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Lots of questions and thoughts-

  • Where do you currently go to school and what is your degree/major?
  • MBA will teach you the basics of business, and allow you to possibly use your business idea in a project or 2, but not sure it will give you the tools needed to successfully start and run a business. The MBA is a cold degree for a reason IMO.
  • MBA without experience is like learning to play tennis from a book, without actually playing.
  • If you decide to get a job, I think an early 20 something with an MBA is less employable and not more.
  • If you have your heart set on an MBA, choose Babson. At least you will have faculty, peers and innovation opportunities that will get you closer to your goal.

If it were me, I would get a job in the field you want to be in for some period of time, at least 2 years. I would take bootcamp and online classes in entrepreneurship while working - How to write a business plan. How to raise business funding. Disclosure-I am a serial entrepreneur with a part-time MBA that I started at 23 and finished at 28.

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My D is eventually planning on getting her MBA but most of the programs she’s interested in require 4-7 years work experience.

My H, who got his MBA on a 5year plan with his IE undergrad degree, told her to definitely wait. As noted above, having the work experience first is critical.

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I was in the last class at my grad school at which straight-from-undergrad students were accepted into the MBA. To a person, the straight-through students regret having done it that way, and most have gone back & done some sort of Exec Ed type course later b/c so much of what they ‘learned’ (even if they did well in the class) didn’t stick.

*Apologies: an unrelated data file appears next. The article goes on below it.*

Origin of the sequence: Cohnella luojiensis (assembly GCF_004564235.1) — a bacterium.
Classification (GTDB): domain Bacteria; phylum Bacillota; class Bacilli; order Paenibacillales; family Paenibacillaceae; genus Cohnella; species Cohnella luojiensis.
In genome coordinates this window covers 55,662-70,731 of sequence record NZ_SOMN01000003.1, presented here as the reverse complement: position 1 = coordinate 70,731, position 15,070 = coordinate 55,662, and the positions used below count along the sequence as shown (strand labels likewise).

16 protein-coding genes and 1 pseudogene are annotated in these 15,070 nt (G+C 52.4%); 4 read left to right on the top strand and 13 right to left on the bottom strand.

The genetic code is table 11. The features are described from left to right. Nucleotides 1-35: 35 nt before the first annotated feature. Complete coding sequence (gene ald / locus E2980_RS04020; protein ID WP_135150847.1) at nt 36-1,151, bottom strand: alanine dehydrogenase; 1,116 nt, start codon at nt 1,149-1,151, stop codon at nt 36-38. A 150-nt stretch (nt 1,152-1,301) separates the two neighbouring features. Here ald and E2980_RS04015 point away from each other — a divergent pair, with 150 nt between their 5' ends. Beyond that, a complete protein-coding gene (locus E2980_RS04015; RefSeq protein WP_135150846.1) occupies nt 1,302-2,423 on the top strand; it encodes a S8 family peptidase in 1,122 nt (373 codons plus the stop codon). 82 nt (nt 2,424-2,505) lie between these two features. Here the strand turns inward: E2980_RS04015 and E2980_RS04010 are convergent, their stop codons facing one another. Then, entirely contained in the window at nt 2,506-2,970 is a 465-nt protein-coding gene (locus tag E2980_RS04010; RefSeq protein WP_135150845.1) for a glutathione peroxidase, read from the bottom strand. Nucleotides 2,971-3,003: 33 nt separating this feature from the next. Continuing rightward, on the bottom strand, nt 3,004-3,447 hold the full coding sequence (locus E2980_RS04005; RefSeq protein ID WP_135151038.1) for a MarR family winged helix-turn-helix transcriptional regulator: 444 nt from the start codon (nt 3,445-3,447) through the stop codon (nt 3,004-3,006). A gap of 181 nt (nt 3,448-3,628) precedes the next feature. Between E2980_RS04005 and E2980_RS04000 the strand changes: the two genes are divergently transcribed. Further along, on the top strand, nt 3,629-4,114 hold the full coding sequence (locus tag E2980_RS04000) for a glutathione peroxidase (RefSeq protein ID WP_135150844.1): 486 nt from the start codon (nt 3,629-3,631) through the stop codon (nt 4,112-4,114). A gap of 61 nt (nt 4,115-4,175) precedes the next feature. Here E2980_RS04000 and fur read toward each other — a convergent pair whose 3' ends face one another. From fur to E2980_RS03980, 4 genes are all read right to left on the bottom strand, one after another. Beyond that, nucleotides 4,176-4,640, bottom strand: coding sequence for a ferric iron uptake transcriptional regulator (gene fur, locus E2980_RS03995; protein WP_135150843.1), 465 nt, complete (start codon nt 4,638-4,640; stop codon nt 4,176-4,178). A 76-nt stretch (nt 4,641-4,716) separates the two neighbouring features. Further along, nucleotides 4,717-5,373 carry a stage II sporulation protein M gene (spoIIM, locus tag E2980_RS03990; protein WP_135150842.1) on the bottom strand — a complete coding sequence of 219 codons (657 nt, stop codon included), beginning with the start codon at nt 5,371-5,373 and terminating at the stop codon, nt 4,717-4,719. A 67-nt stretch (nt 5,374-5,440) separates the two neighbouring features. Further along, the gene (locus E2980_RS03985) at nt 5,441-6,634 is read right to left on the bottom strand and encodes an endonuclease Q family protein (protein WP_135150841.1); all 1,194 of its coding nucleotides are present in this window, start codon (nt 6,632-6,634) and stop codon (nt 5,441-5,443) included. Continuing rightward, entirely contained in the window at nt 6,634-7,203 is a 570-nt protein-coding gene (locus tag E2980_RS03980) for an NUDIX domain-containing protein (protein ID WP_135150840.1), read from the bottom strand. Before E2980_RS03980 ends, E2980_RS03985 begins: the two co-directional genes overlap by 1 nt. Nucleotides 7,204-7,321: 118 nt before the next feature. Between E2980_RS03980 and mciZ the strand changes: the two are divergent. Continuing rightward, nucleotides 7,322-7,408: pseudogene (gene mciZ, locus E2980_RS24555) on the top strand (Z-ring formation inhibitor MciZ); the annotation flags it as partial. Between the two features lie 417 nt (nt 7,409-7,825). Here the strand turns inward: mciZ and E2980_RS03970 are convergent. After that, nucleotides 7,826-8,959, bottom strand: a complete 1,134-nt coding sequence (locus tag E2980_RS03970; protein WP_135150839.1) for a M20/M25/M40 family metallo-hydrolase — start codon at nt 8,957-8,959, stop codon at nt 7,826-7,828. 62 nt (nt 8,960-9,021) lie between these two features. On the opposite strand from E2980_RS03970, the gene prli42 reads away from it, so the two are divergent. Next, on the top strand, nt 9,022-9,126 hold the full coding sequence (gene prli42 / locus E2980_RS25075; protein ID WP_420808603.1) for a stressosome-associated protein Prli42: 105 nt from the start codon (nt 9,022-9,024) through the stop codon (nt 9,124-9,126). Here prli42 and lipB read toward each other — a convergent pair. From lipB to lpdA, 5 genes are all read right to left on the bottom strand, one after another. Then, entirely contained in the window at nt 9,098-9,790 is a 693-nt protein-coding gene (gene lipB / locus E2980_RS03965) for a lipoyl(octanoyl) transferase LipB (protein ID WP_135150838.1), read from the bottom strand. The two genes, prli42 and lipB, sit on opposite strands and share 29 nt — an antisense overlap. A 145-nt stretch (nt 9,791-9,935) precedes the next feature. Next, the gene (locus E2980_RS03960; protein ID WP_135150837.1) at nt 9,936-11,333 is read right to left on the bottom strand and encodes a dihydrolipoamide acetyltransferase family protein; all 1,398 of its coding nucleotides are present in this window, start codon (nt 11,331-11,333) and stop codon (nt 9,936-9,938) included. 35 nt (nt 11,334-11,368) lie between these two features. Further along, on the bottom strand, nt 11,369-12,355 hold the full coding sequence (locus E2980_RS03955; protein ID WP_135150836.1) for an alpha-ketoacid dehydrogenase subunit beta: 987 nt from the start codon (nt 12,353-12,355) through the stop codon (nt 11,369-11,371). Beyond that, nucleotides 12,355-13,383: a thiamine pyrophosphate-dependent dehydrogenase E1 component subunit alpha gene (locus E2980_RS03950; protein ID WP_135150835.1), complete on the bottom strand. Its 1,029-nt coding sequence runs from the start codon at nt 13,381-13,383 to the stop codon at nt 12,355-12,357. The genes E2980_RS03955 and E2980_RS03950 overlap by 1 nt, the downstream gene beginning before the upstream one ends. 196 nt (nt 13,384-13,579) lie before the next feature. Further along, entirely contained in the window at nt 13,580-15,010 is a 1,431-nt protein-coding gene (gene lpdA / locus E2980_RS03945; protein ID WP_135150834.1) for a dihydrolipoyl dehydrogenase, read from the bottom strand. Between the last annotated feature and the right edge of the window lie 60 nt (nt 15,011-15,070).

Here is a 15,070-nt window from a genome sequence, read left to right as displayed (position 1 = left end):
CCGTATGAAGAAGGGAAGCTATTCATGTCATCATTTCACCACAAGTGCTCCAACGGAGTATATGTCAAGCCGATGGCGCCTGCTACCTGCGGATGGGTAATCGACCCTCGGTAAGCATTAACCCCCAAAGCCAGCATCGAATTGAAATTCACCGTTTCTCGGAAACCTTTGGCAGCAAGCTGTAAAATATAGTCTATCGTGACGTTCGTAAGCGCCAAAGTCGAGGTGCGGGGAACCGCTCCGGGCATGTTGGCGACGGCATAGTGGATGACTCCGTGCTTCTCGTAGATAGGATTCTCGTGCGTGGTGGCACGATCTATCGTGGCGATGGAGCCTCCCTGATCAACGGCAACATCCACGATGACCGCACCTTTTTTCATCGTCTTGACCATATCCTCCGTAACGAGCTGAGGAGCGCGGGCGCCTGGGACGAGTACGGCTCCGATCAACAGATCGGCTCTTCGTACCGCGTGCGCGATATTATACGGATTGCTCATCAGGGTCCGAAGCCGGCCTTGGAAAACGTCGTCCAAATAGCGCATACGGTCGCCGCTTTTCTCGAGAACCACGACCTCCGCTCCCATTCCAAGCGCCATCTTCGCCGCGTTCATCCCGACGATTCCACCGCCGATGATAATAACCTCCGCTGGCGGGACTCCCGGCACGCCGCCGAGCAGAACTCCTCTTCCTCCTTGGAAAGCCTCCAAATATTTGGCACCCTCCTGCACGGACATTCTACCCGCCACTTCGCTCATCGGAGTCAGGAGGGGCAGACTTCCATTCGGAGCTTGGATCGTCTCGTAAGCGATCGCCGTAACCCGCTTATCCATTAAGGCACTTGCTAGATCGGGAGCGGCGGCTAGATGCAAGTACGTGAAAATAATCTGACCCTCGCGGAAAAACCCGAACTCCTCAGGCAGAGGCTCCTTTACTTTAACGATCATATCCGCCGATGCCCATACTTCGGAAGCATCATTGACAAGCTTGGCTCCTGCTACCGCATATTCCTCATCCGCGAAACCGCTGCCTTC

There is actually a student in Harvard’s MBA cohort this year who (technically) came straight through, but they are actually 6 or 7 years our from first year of college, due to some seriously impressive work experience in the middle. Their CV is jaw-droppingly impressive-right the way back to HS. Both on paper and in person you can see why this person is going someplace.

Fwiw, an MBA doesn’t necessarily teach you that much about the nuts and bolts of starting and building a business. Look for entrepreneurial programs that will be shorter & faster & more functionally oriented. Go back for your MBA when you have some experience and have a clear reason to go.

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Ok so I graduated hs in spring 2020 and I was in an early college hs program so thats why Im a year ahead. I decided to finish my associates in entrepreneurship at the CC the ECHS was run through because they paid for my tuition and also the pandemic made it a better option. In the fall I will be transferring to a 4 year ( probably a state school like UAlbany or Binghamton bc they’re cheap and would allow me to afford to go to grad school) and I’ll be a Marketing major. My capstone for my associates is a 35 page business plan for my future business and its something I will have and can workshop and add too over the next 2 years.

Sounds like an interesting track.

With an undergraduate business degree from a solid state school and the associates you have already completed with a focus in entrepreneurship, an MBA with no experience seems super silly to me. It will be the same thing you learned in UG.

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Babson College in Massachusetts would have been the perfect undergraduate school for you.

Do not enter an MBA program with less than 2 or 3 years of full time, post-undergraduate degree work experience as much of the material covered will not resonate with an inexperienced individual.

Northwestern University & Duke University have 10 month masters degree programs in business fundamentals for recent college grads with minimal work experience. (Unfortunately, Northwestern’s program is open to only recent graduates of Northwestern University.) Duke’s program is open to all.

Georgetown University just introduced a 10 month MIM (Masters in Management) degree program for recent college graduates.